How ironic that the centenary issue of The TES should carry a report on how history is being increasingly marginalised by headteachers who simply do not see its value as a separate subject ("Heads are refusing to fight for history, claim the specialists battling for its future", September 10).
Perhaps part of the the explanation lies in other parts of your same issue. Historian Jacob Middleton painted a grotesquely negative picture of Victorian education, as a time "When teachers and taught were sworn enemies", and even Mike Kent describes the children in the 1914 photograph in his office as raggedly dressed, staring passively at a blackboard - and their schoolmaster as dour and stiff ("Progress would stun class of 1914").
We owe our education system to the vision of the Victorians. They inherited the attitude that regarded children as functionaries for the world of work and ended it. They had the revolutionary idea that all children had a right to an education, even the poorest. They built large, airy classrooms, gave their children regular health checks and physical exercise and generally nurtured them as future citizens. We owe them our systems of teacher training and school examinations, indeed the very idea that education should transform the whole child.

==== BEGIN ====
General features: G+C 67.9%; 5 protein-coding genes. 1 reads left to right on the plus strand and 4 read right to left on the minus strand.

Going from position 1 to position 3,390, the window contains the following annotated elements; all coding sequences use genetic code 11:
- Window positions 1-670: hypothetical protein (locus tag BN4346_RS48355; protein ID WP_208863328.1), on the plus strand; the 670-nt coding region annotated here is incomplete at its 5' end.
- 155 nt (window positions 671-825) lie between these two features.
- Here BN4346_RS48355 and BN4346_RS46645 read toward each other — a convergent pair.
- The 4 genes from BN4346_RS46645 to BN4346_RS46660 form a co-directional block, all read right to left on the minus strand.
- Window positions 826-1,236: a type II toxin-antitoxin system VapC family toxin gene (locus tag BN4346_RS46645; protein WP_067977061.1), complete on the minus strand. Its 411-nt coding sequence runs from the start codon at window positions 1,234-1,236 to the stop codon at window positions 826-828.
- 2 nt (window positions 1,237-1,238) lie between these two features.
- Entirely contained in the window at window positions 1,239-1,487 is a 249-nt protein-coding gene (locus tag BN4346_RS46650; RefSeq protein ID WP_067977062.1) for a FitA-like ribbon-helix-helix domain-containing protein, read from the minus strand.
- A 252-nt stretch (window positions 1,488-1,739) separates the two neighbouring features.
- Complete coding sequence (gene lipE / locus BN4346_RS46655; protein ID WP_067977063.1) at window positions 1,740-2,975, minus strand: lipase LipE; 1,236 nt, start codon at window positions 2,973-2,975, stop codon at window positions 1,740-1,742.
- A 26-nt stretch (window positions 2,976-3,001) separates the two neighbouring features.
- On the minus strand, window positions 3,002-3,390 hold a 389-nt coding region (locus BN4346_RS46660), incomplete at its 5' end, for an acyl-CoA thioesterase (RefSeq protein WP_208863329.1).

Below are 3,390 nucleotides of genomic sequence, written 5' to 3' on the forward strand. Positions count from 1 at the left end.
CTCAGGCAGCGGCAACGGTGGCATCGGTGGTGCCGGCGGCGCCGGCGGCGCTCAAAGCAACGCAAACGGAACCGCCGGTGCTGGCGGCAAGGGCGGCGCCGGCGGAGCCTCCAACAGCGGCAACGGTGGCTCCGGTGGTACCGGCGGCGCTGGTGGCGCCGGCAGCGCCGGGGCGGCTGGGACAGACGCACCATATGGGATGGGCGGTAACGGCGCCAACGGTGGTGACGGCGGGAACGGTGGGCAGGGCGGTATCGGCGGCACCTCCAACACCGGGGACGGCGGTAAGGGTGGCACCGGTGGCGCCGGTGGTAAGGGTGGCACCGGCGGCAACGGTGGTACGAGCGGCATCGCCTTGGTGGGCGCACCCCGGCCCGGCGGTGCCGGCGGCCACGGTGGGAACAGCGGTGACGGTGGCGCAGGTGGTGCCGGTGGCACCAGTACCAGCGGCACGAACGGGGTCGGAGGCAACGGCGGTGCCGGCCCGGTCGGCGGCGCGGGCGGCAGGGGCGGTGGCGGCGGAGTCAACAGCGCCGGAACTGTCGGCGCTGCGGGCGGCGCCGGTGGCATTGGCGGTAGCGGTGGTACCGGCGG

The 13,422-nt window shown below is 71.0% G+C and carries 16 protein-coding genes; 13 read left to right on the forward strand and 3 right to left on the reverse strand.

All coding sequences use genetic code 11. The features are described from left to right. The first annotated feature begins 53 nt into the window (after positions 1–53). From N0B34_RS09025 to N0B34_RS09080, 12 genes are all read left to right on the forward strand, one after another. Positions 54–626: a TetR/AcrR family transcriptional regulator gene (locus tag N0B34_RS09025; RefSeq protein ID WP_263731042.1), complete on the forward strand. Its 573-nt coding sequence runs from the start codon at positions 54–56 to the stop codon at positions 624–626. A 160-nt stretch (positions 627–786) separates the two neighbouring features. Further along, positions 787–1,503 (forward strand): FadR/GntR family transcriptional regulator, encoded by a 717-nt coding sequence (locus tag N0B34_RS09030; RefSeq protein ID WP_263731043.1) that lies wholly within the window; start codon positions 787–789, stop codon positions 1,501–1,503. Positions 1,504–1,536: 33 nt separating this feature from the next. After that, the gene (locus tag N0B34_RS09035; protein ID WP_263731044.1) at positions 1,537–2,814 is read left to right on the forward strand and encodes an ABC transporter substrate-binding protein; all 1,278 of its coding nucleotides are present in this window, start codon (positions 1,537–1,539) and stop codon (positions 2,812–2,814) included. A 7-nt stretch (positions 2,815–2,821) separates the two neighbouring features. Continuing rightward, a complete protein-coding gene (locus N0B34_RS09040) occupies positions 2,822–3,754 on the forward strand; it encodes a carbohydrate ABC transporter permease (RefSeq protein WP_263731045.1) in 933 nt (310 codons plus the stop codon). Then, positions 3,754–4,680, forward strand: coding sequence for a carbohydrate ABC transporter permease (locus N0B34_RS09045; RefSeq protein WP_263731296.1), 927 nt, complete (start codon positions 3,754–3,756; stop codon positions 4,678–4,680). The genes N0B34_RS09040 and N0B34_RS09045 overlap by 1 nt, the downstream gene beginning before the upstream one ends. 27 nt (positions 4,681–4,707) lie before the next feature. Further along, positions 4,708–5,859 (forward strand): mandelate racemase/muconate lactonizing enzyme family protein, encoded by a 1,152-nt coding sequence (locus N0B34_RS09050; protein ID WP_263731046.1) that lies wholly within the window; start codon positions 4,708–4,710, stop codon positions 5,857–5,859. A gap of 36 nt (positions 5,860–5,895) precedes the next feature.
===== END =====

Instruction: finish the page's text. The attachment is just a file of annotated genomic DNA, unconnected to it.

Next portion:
Yet we caricature the Victorians' passionate devotion to education. With that attitude to our own educational history, is it any wonder headteachers pick up the crazy idea that the past has nothing to teach our children?
Dr Sean Lang, Senior lecturer in history, Anglia Ruskin University, Cambridge.